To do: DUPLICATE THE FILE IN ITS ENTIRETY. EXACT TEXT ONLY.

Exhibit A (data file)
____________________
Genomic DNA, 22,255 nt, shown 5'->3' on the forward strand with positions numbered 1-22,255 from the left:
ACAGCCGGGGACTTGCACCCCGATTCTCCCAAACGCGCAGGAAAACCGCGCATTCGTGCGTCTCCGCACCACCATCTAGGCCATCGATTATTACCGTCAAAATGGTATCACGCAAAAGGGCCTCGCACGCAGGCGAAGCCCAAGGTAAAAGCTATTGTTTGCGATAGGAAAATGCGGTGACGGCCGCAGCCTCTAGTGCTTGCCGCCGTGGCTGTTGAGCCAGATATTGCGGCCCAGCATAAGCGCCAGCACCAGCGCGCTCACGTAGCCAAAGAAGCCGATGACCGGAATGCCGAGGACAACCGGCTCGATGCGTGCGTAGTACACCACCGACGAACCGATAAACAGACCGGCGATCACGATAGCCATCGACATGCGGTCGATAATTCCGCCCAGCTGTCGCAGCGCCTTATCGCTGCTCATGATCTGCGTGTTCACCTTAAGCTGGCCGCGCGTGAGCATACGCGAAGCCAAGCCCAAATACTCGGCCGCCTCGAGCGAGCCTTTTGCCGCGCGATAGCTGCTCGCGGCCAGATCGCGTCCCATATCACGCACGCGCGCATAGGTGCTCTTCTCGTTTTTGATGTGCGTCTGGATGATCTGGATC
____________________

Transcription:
Genomic DNA, 22,255 nt, shown 5'->3' on the forward strand with positions numbered 1-22,255 from the left:
ACAGCCGGGGACTTGCACCCCGATTCTCCCAAACGCGCAGGAAAACCGCGCATTCGTGCGTCTCCGCACCACCATCTAGGCCATCGATTATTACCGTCAAAATGGTATCACGCAAAAGGGCCTCGCACGCAGGCGAAGCCCAAGGTAAAAGCTATTGTTTGCGATAGGAAAATGCGGTGACGGCCGCAGCCTCTAGTGCTTGCCGCCGTGGCTGTTGAGCCAGATATTGCGGCCCAGCATAAGCGCCAGCACCAGCGCGCTCACGTAGCCAAAGAAGCCGATGACCGGAATGCCGAGGACAACCGGCTCGATGCGTGCGTAGTACACCACCGACGAACCGATAAACAGACCGGCGATCACGATAGCCATCGACATGCGGTCGATAATTCCGCCCAGCTGTCGCAGCGCCTTATCGCTGCTCATGATCTGCGTGTTCACCTTAAGCTGGCCGCGCGTGAGCATACGCGAAGCCAAGCCCAAATACTCGGCCGCCTCGAGCGAGCCTTTTGCCGCGCGATAGCTGCTCGCGGCCAGATCGCGTCCCATATCACGCACGCGCGCATAGGTGCTCTTCTCGTTTTTGATGTGCGTCTGGATGATCTGGATC